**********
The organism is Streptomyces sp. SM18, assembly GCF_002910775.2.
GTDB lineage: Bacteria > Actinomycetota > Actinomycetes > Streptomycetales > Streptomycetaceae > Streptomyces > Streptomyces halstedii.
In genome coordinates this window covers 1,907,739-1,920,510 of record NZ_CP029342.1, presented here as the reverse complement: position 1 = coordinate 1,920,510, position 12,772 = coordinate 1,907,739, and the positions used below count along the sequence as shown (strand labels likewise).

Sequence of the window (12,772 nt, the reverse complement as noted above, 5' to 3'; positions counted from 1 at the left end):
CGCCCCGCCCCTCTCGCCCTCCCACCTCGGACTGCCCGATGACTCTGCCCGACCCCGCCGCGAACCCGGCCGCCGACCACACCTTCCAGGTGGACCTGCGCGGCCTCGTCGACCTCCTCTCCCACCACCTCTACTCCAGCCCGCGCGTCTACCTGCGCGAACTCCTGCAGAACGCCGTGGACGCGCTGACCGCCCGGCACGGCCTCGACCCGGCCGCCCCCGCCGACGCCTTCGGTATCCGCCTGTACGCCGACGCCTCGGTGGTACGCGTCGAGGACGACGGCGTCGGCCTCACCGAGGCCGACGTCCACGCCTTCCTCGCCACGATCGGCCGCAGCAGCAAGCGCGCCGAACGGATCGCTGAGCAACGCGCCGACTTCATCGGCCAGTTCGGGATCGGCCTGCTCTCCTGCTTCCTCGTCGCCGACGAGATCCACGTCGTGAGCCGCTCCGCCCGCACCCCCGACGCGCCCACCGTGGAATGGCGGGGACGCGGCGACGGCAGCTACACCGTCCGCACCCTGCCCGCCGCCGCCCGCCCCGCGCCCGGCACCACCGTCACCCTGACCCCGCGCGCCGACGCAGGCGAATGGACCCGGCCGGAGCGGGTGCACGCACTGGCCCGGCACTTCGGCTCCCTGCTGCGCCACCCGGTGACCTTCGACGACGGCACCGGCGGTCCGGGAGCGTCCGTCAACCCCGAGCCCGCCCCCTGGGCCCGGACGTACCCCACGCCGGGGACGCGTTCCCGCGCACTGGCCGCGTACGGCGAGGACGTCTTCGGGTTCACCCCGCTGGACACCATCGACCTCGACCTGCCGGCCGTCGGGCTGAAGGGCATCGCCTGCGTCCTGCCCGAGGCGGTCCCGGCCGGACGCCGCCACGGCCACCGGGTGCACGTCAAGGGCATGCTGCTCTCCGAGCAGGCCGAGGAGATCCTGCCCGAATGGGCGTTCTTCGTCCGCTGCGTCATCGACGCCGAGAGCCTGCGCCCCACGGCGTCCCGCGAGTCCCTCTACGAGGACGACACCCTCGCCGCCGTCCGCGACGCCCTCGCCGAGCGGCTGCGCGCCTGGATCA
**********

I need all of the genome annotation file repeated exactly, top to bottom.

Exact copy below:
The organism is Streptomyces sp. SM18, assembly GCF_002910775.2.
GTDB lineage: Bacteria > Actinomycetota > Actinomycetes > Streptomycetales > Streptomycetaceae > Streptomyces > Streptomyces halstedii.
In genome coordinates this window covers 1,907,739-1,920,510 of record NZ_CP029342.1, presented here as the reverse complement: position 1 = coordinate 1,920,510, position 12,772 = coordinate 1,907,739, and the positions used below count along the sequence as shown (strand labels likewise).

Sequence of the window (12,772 nt, the reverse complement as noted above, 5' to 3'; positions counted from 1 at the left end):
CGCCCCGCCCCTCTCGCCCTCCCACCTCGGACTGCCCGATGACTCTGCCCGACCCCGCCGCGAACCCGGCCGCCGACCACACCTTCCAGGTGGACCTGCGCGGCCTCGTCGACCTCCTCTCCCACCACCTCTACTCCAGCCCGCGCGTCTACCTGCGCGAACTCCTGCAGAACGCCGTGGACGCGCTGACCGCCCGGCACGGCCTCGACCCGGCCGCCCCCGCCGACGCCTTCGGTATCCGCCTGTACGCCGACGCCTCGGTGGTACGCGTCGAGGACGACGGCGTCGGCCTCACCGAGGCCGACGTCCACGCCTTCCTCGCCACGATCGGCCGCAGCAGCAAGCGCGCCGAACGGATCGCTGAGCAACGCGCCGACTTCATCGGCCAGTTCGGGATCGGCCTGCTCTCCTGCTTCCTCGTCGCCGACGAGATCCACGTCGTGAGCCGCTCCGCCCGCACCCCCGACGCGCCCACCGTGGAATGGCGGGGACGCGGCGACGGCAGCTACACCGTCCGCACCCTGCCCGCCGCCGCCCGCCCCGCGCCCGGCACCACCGTCACCCTGACCCCGCGCGCCGACGCAGGCGAATGGACCCGGCCGGAGCGGGTGCACGCACTGGCCCGGCACTTCGGCTCCCTGCTGCGCCACCCGGTGACCTTCGACGACGGCACCGGCGGTCCGGGAGCGTCCGTCAACCCCGAGCCCGCCCCCTGGGCCCGGACGTACCCCACGCCGGGGACGCGTTCCCGCGCACTGGCCGCGTACGGCGAGGACGTCTTCGGGTTCACCCCGCTGGACACCATCGACCTCGACCTGCCGGCCGTCGGGCTGAAGGGCATCGCCTGCGTCCTGCCCGAGGCGGTCCCGGCCGGACGCCGCCACGGCCACCGGGTGCACGTCAAGGGCATGCTGCTCTCCGAGCAGGCCGAGGAGATCCTGCCCGAATGGGCGTTCTTCGTCCGCTGCGTCATCGACGCCGAGAGCCTGCGCCCCACGGCGTCCCGCGAGTCCCTCTACGAGGACGACACCCTCGCCGCCGTCCGCGACGCCCTCGCCGAGCGGCTGCGCGCCTGGATCA